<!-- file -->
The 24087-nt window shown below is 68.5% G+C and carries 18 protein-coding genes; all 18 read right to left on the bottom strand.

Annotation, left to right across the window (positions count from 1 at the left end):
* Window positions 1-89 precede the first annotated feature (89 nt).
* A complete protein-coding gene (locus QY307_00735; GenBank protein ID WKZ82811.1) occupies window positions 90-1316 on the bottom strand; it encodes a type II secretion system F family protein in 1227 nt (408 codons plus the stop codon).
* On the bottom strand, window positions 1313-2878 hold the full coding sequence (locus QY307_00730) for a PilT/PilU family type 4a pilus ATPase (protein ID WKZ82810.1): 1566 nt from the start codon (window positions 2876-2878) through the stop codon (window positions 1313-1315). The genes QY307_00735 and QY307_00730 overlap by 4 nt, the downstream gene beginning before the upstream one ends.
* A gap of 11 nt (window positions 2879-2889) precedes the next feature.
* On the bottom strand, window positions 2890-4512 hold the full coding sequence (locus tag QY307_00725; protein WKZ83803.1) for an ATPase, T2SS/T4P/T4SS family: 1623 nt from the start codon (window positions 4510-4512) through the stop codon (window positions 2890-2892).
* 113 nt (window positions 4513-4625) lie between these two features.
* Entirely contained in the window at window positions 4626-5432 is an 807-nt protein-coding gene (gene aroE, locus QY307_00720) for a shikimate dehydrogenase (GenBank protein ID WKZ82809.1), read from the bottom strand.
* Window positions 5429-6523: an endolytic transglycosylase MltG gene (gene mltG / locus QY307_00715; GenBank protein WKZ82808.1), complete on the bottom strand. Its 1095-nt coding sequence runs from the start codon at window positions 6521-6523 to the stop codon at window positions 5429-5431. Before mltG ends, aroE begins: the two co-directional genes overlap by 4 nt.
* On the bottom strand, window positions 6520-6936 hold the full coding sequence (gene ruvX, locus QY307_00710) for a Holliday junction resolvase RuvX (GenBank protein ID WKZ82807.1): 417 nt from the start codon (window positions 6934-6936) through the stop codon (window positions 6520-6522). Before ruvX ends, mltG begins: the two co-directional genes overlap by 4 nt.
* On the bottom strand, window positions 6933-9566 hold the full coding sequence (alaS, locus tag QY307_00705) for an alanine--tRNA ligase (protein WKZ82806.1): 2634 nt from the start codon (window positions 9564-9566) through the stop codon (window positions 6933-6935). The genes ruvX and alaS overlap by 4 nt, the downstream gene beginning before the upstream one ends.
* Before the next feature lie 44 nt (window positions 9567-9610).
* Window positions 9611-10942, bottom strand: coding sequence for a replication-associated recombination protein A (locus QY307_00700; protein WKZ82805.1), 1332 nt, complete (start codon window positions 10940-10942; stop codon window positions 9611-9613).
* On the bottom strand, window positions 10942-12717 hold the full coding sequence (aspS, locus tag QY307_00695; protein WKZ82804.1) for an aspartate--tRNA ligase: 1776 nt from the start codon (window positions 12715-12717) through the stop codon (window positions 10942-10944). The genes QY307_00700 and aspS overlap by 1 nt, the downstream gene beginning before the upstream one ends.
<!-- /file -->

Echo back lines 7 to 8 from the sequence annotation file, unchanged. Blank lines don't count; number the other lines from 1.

* On the bottom strand, window positions 2890-4512 hold the full coding sequence (locus tag QY307_00725; protein WKZ83803.1) for an ATPase, T2SS/T4P/T4SS family: 1623 nt from the start codon (window positions 4510-4512) through the stop codon (window positions 2890-2892).
* 113 nt (window positions 4513-4625) lie between these two features.